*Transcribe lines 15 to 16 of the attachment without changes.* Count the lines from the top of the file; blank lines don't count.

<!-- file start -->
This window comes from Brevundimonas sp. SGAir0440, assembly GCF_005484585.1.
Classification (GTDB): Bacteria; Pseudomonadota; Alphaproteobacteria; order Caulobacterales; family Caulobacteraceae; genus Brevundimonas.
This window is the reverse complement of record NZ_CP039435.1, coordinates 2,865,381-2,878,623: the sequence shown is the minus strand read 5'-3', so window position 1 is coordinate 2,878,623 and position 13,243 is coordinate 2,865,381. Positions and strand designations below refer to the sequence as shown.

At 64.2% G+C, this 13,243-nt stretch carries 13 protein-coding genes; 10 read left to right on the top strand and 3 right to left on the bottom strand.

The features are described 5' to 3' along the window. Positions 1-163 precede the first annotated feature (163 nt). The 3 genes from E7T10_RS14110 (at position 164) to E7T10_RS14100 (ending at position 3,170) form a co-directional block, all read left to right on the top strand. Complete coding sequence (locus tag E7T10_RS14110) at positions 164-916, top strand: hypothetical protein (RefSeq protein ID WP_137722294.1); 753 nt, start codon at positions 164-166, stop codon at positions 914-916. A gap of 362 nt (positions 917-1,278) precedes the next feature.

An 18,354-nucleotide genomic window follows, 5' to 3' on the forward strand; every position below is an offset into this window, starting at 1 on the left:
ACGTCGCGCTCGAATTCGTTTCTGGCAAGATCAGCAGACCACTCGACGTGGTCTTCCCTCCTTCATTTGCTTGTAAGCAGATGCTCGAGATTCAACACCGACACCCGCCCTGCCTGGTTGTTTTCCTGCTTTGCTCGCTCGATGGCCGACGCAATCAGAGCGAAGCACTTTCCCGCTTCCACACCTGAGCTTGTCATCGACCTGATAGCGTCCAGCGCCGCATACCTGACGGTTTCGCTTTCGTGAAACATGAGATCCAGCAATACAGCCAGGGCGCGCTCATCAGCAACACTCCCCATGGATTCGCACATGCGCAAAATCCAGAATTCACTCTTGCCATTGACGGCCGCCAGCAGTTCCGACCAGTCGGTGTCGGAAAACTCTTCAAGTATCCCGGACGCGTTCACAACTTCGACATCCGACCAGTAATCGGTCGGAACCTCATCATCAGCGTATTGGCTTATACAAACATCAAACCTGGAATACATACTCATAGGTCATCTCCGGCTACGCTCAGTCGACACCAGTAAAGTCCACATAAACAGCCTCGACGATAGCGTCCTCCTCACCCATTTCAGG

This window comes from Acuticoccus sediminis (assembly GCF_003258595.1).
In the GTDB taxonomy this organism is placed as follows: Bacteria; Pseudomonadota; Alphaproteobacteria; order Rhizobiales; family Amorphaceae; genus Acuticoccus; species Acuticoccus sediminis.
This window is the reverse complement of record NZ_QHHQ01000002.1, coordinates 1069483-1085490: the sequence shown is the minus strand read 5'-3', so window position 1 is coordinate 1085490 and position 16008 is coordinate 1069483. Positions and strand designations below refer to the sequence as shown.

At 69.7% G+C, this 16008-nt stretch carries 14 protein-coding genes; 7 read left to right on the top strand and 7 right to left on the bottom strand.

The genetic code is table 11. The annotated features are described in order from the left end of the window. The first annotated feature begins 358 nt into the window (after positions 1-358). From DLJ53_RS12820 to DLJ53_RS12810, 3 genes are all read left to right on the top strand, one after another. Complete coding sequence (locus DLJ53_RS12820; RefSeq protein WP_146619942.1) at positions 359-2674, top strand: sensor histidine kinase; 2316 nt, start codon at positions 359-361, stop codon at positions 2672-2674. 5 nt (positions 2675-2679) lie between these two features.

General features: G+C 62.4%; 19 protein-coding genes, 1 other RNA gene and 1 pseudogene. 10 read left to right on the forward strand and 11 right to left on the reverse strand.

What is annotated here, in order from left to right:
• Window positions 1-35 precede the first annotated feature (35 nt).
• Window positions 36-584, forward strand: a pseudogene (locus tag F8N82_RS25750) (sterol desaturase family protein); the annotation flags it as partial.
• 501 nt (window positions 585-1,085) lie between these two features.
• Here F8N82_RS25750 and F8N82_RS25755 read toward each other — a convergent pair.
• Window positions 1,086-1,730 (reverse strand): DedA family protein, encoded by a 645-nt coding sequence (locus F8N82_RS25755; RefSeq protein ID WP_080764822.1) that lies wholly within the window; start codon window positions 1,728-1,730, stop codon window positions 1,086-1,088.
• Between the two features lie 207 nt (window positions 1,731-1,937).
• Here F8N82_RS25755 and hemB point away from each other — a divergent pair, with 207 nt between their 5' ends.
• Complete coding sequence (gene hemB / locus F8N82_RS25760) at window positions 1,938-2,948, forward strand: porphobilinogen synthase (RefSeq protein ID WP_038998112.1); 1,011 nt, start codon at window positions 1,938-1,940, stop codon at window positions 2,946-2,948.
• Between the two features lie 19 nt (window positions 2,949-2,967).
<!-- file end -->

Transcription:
• Window positions 1-35 precede the first annotated feature (35 nt).
• Window positions 36-584, forward strand: a pseudogene (locus tag F8N82_RS25750) (sterol desaturase family protein); the annotation flags it as partial.